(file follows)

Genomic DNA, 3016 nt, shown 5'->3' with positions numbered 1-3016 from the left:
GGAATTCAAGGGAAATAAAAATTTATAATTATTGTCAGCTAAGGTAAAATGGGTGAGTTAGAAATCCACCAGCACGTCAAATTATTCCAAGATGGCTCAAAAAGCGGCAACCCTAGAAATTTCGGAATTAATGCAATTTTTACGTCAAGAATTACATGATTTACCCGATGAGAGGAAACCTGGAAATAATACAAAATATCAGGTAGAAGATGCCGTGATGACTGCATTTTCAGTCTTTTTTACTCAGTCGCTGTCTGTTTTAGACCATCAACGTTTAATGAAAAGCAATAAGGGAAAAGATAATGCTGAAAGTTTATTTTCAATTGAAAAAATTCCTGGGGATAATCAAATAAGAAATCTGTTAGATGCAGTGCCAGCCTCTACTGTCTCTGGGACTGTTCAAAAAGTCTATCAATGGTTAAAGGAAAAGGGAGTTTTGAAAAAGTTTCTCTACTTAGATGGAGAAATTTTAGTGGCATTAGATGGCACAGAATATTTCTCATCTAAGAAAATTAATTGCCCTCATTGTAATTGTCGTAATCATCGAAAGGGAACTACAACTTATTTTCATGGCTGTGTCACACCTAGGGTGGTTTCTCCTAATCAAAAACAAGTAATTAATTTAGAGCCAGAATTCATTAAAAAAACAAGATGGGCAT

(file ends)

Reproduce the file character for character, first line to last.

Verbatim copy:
Genomic DNA, 3016 nt, shown 5'->3' with positions numbered 1-3016 from the left:
GGAATTCAAGGGAAATAAAAATTTATAATTATTGTCAGCTAAGGTAAAATGGGTGAGTTAGAAATCCACCAGCACGTCAAATTATTCCAAGATGGCTCAAAAAGCGGCAACCCTAGAAATTTCGGAATTAATGCAATTTTTACGTCAAGAATTACATGATTTACCCGATGAGAGGAAACCTGGAAATAATACAAAATATCAGGTAGAAGATGCCGTGATGACTGCATTTTCAGTCTTTTTTACTCAGTCGCTGTCTGTTTTAGACCATCAACGTTTAATGAAAAGCAATAAGGGAAAAGATAATGCTGAAAGTTTATTTTCAATTGAAAAAATTCCTGGGGATAATCAAATAAGAAATCTGTTAGATGCAGTGCCAGCCTCTACTGTCTCTGGGACTGTTCAAAAAGTCTATCAATGGTTAAAGGAAAAGGGAGTTTTGAAAAAGTTTCTCTACTTAGATGGAGAAATTTTAGTGGCATTAGATGGCACAGAATATTTCTCATCTAAGAAAATTAATTGCCCTCATTGTAATTGTCGTAATCATCGAAAGGGAACTACAACTTATTTTCATGGCTGTGTCACACCTAGGGTGGTTTCTCCTAATCAAAAACAAGTAATTAATTTAGAGCCAGAATTCATTAAAAAAACAAGATGGGCAT